This week's theme seems to be the difference a director can make. Two of the movies ("Imaginarium of Doctor Parnassus" and "Gentlemen Broncos") have directors that are less mainstream, but are very focused on an idea of what they want their movie to be and who it will appeal to. The other movies ("It's Complicated" and "Watchmen") have more mainstream directors that more or less have churned out two predictable, mediocre movies. As for my pick for the week, I enjoyed Gentlemen Broncos more, but feel that Imaginarium was a better overall pick in terms of a "must-see movie" due to circumstances surrounding the movie.
*The Imaginarium of Doctor Parnassus – (3 Stars)
As many people know (and if you don’t, you do now) this is Heath Ledger’s last movie. Johnny Depp, Jude Law, and Colin Farrell were called in to finish up bits of his role so that his final work would see the light of day. This ends up being one of the hardest things about this movie. The last time we saw Ledger, he was devouring the scenery as The Joker in “The Dark Knight.” So going into this movie after that tour de force is a little bit of a let down. It’s not a bad performance, but the Joker is a tough act to follow.
Doctor Parnassus (Christopher Plummer) believes that the world is kept in motion due in part to the stories we tell and our imagination. It is this belief that leads him to meet ‘The Devil.’ I want to pause here and say that while I enjoyed the performance of Tom Waits here, he wasn’t exactly the “root of all evil” kind of person you would expect, although this could have been the intention. ‘The Devil,’ or Mr. Nick as he is referred to by Parnassus, loves a good wager. It is through these bets that Parnassus gains immortality and eventually his Imaginarium, a place where ones imagination manifests in a fantasy world that ends in a choice between good (Parnassus) or evil (Mr. Nick). The problem is that Parnassus, who is a definite candidate for Gambler’s Anonymous, has inadvertently wagered his own daughter. Losing hope quickly, things begin to look up when Parnassus and his motley crew discover a mysterious stranger who may be able to help turn things around (Ledger).
The prevalent idea throughout the movie is choice. Everything that occurs is the result of one or another person’s choice. More often than not the better choice is also the more difficult one. “Imaginarium…” is a fantastic looking movie. Due to the extraordinary nature of the Imaginarium, Terry Gilliam was able to utilize Depp, Law and Farrell as Ledger’s “through the looking glass” alter-ego. This dynamic works amazingly and improves the fantasticality of the movie. While there are many things that work, there are also many that do not. The story is very convoluted and it is very likely you may walk away from the end a bit befuddled. However, the movie lends itself to another viewing if only to peel apart some of the various layers of the movie’s message and narrative.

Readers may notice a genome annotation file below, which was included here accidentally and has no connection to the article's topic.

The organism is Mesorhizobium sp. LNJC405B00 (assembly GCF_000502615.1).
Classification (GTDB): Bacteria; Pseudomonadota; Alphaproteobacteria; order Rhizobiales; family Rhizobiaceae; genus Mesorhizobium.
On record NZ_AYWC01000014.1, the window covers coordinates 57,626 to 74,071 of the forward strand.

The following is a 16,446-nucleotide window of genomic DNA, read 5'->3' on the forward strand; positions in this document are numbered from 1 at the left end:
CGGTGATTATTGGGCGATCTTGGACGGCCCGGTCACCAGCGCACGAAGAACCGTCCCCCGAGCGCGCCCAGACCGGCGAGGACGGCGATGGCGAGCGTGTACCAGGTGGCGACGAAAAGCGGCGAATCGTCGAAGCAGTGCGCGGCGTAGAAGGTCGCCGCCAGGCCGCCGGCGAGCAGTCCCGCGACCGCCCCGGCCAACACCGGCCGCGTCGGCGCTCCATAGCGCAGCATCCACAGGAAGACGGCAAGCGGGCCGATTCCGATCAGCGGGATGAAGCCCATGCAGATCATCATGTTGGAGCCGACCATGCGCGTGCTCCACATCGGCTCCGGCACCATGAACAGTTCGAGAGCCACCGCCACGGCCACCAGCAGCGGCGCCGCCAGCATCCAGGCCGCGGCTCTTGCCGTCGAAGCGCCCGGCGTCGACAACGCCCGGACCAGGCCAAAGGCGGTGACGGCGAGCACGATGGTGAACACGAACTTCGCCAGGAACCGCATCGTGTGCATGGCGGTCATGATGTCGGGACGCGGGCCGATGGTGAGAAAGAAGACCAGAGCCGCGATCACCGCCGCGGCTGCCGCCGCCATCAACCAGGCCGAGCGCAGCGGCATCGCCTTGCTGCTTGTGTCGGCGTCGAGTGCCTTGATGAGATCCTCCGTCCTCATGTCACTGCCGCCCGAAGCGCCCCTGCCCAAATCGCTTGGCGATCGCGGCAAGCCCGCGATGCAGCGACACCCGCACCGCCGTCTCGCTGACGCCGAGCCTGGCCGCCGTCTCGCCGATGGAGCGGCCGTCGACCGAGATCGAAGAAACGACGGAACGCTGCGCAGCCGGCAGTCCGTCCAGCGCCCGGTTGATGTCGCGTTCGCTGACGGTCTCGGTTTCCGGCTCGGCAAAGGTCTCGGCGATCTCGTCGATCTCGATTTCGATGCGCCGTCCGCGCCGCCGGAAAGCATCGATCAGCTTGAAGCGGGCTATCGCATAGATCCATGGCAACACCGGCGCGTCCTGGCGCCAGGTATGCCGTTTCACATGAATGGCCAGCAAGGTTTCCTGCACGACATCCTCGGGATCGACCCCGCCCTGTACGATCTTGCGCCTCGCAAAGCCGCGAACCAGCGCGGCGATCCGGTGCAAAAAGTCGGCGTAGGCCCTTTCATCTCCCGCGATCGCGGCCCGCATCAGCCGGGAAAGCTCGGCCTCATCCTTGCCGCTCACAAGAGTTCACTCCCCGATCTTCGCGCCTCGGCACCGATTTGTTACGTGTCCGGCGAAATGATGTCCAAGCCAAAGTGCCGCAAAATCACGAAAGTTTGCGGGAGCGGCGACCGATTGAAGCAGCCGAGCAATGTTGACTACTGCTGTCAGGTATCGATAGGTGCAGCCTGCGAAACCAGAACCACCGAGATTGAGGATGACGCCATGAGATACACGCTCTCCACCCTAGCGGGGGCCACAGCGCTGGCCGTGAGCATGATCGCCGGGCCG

(Netflix) (122 minutes - Rated PG-13 for Violent images, some sensuality, language and smoking - 2009)
It’s Complicated – (2 Stars)
Jake (Alec Baldwin) and Jane (Meryl Streep) have been divorced for 10 years. They have finally reached a point of catharsis in their relationship. But when something rekindles the long-lost passion in their relationship, an affair ensues. “It’s Complicated” is everything you’d expect it to be. If you’ve seen the trailer, you’ve more or less seen the movie. The movie has its funny moments, but just isn’t anything special or new.
(Netflix) (121 minutes - Rated R for Some drug content and sexuality - 2009)
Gentlemen Broncos – (3 ½ Stars)
“Gentlemen Broncos” is the latest zany comedy/coming-of-age story from Jared Hess (Napoleon Dynamite, Nacho Libre). If you are familiar with Hess’ campy, low budget, dry as a bone humor style of filmmaking you will know what to expect from this movie. Hess’ movies are not for everyone but if you enjoyed his previous two entries, then this one will more than likely appeal to you as well.
Benjamin (Michael Angarano) is a homeschooled loner who enjoys writing Science-Fiction stories. He is meek and mild-mannered which tends to lead to him being taken advantage of by others. Benjamin’s only real friend is his mother, who designs and sells nightgowns for a living. When Benjamin steps out a bit to go to a writing workshop, he gets a chance to meet his idol, Ronald Chevalier (Jemaine Clement). However, Benjamin quickly discovers that Chevalier is full of himself. To make matters worse, Chevalier steals Benjamin’s story “Yeast Lords: The Bronco Years” and sells it as his own.
Benjamin is definitely a likeable character and it is because of this that “Gentlemen Broncos” works. The viewer gets to ride along with him on his journey of self-discovery and meet all of the strange characters he meets along the way. Characters that you come to expect from a Jared Hess film.
(Netflix) (89 minutes - Rated PG-13 for Some crude humor - 2009)
Watchmen – (2 ½ Stars)
“Watchmen” is based on the graphic novel of the same name and is directed by Zack Snyder (300, the unnecessary Dawn of the Dead remake). The graphic novel is a darker, grittier version of a super-hero story full of well-woven storytelling, moral dilemmas, philosophical ponderings and a lot of interesting visuals. Snyder’s version is more of a copycat eye-candy version of the story. It manages to wonderfully capture the imagery of its source, but without really capturing the essence of it. In many cases the movie seems to be trying too hard to look just like the graphic novel that it’s painfully cheesy. Snyder just doesn’t seem to understand what exactly he was working with and the immense scrutiny he would face by fans of the graphic novel (which is definitely worth a read).
(Netflix) (163 minutes - Rated R for Strong graphic violence, sexuality, nudity, and language - 2009)
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